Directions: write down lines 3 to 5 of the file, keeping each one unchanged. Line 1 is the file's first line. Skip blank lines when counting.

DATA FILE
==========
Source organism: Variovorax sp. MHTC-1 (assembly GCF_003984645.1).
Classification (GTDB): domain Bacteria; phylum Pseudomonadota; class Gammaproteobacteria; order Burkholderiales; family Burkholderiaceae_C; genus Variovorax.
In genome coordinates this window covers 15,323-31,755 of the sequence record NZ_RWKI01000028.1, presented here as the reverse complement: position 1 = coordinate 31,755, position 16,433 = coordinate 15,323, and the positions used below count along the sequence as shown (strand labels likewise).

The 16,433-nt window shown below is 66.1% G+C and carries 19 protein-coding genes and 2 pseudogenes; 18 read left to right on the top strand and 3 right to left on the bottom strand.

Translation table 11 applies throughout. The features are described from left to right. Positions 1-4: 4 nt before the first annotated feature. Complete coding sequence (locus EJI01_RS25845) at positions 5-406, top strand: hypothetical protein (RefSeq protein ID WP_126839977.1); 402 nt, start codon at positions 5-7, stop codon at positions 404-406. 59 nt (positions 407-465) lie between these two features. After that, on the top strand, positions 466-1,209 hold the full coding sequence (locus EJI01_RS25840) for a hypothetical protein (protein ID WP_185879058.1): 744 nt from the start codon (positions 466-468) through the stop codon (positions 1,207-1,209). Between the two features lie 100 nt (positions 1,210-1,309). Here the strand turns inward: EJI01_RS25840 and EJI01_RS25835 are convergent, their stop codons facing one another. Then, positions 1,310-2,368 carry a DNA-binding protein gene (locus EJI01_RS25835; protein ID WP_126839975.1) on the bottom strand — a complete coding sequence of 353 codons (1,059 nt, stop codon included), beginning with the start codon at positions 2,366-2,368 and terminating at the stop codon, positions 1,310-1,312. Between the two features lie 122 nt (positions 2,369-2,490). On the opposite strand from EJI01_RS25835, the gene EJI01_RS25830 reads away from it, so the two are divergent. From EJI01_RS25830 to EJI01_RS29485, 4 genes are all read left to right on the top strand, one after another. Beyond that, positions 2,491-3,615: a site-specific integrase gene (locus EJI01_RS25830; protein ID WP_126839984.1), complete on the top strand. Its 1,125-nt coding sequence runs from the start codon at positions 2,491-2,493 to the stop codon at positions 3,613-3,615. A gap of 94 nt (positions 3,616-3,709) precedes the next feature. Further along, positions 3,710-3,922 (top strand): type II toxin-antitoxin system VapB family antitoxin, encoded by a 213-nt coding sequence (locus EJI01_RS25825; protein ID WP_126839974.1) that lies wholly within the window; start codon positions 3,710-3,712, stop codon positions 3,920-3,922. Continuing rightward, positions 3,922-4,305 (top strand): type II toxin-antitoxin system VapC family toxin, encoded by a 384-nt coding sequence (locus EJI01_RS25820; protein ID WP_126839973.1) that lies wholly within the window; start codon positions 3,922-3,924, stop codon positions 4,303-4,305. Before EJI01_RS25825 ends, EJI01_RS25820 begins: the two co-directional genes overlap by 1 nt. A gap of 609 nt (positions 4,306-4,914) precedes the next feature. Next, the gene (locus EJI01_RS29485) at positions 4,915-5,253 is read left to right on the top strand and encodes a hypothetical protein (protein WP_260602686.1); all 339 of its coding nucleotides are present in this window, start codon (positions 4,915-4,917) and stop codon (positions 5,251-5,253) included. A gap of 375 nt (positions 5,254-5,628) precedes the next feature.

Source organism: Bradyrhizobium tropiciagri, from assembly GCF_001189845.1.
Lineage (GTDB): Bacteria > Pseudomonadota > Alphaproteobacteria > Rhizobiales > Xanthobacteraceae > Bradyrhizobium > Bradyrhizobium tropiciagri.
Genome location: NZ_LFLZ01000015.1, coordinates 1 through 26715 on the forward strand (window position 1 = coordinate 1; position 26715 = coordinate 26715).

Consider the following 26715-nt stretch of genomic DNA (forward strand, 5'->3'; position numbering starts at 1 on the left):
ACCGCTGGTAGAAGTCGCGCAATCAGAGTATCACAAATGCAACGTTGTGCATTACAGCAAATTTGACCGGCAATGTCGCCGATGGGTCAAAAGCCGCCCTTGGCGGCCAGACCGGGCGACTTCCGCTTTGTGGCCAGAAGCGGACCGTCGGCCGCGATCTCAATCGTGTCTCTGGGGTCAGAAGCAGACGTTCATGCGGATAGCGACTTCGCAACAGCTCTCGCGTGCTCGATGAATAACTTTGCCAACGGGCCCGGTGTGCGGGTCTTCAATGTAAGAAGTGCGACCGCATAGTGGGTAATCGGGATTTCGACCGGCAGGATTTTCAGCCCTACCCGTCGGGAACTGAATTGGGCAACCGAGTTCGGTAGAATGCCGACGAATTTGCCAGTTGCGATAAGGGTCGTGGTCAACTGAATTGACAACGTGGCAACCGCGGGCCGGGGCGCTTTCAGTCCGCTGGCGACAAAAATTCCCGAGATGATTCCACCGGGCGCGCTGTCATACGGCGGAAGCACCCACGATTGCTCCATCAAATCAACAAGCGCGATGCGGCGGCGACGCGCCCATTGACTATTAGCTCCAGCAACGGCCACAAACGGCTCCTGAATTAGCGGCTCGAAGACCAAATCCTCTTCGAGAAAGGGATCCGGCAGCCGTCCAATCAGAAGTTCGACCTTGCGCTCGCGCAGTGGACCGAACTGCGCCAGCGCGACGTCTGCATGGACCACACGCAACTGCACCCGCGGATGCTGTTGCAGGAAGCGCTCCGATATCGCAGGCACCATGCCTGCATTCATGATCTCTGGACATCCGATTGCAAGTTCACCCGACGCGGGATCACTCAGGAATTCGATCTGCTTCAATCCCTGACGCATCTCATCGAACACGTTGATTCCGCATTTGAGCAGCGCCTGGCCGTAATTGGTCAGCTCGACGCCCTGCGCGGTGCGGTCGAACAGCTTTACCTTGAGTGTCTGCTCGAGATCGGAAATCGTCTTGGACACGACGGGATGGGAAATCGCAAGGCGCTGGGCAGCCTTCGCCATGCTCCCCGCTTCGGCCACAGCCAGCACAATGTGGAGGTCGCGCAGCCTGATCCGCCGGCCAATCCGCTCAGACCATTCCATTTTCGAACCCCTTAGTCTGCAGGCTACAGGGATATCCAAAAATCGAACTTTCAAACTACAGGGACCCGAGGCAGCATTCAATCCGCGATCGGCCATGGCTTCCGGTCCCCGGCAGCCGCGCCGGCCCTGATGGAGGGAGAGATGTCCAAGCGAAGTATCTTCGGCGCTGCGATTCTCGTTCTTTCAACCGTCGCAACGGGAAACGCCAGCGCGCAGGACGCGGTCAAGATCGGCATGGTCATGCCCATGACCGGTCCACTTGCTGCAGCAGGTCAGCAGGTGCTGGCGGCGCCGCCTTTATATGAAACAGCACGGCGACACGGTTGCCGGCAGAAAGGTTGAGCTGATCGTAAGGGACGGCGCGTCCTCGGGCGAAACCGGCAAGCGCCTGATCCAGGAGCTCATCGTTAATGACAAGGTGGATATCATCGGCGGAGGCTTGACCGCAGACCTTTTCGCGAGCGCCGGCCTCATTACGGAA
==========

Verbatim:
In genome coordinates this window covers 15,323-31,755 of the sequence record NZ_RWKI01000028.1, presented here as the reverse complement: position 1 = coordinate 31,755, position 16,433 = coordinate 15,323, and the positions used below count along the sequence as shown (strand labels likewise).

The 16,433-nt window shown below is 66.1% G+C and carries 19 protein-coding genes and 2 pseudogenes; 18 read left to right on the top strand and 3 right to left on the bottom strand.

Translation table 11 applies throughout. The features are described from left to right. Positions 1-4: 4 nt before the first annotated feature. Complete coding sequence (locus EJI01_RS25845) at positions 5-406, top strand: hypothetical protein (RefSeq protein ID WP_126839977.1); 402 nt, start codon at positions 5-7, stop codon at positions 404-406. 59 nt (positions 407-465) lie between these two features. After that, on the top strand, positions 466-1,209 hold the full coding sequence (locus EJI01_RS25840) for a hypothetical protein (protein ID WP_185879058.1): 744 nt from the start codon (positions 466-468) through the stop codon (positions 1,207-1,209). Between the two features lie 100 nt (positions 1,210-1,309). Here the strand turns inward: EJI01_RS25840 and EJI01_RS25835 are convergent, their stop codons facing one another. Then, positions 1,310-2,368 carry a DNA-binding protein gene (locus EJI01_RS25835; protein ID WP_126839975.1) on the bottom strand — a complete coding sequence of 353 codons (1,059 nt, stop codon included), beginning with the start codon at positions 2,366-2,368 and terminating at the stop codon, positions 1,310-1,312. Between the two features lie 122 nt (positions 2,369-2,490). On the opposite strand from EJI01_RS25835, the gene EJI01_RS25830 reads away from it, so the two are divergent. From EJI01_RS25830 to EJI01_RS29485, 4 genes are all read left to right on the top strand, one after another. Beyond that, positions 2,491-3,615: a site-specific integrase gene (locus EJI01_RS25830; protein ID WP_126839984.1), complete on the top strand. Its 1,125-nt coding sequence runs from the start codon at positions 2,491-2,493 to the stop codon at positions 3,613-3,615. A gap of 94 nt (positions 3,616-3,709) precedes the next feature. Further along, positions 3,710-3,922 (top strand): type II toxin-antitoxin system VapB family antitoxin, encoded by a 213-nt coding sequence (locus EJI01_RS25825; protein ID WP_126839974.1) that lies wholly within the window; start codon positions 3,710-3,712, stop codon positions 3,920-3,922. Continuing rightward, positions 3,922-4,305 (top strand): type II toxin-antitoxin system VapC family toxin, encoded by a 384-nt coding sequence (locus EJI01_RS25820; protein ID WP_126839973.1) that lies wholly within the window; start codon positions 3,922-3,924, stop codon positions 4,303-4,305. Before EJI01_RS25825 ends, EJI01_RS25820 begins: the two co-directional genes overlap by 1 nt. A gap of 609 nt (positions 4,306-4,914) precedes the next feature. Next, the gene (locus EJI01_RS29485) at positions 4,915-5,253 is read left to right on the top strand and encodes a hypothetical protein (protein WP_260602686.1); all 339 of its coding nucleotides are present in this window, start codon (positions 4,915-4,917) and stop codon (positions 5,251-5,253) included. A gap of 375 nt (positions 5,254-5,628) precedes the next feature.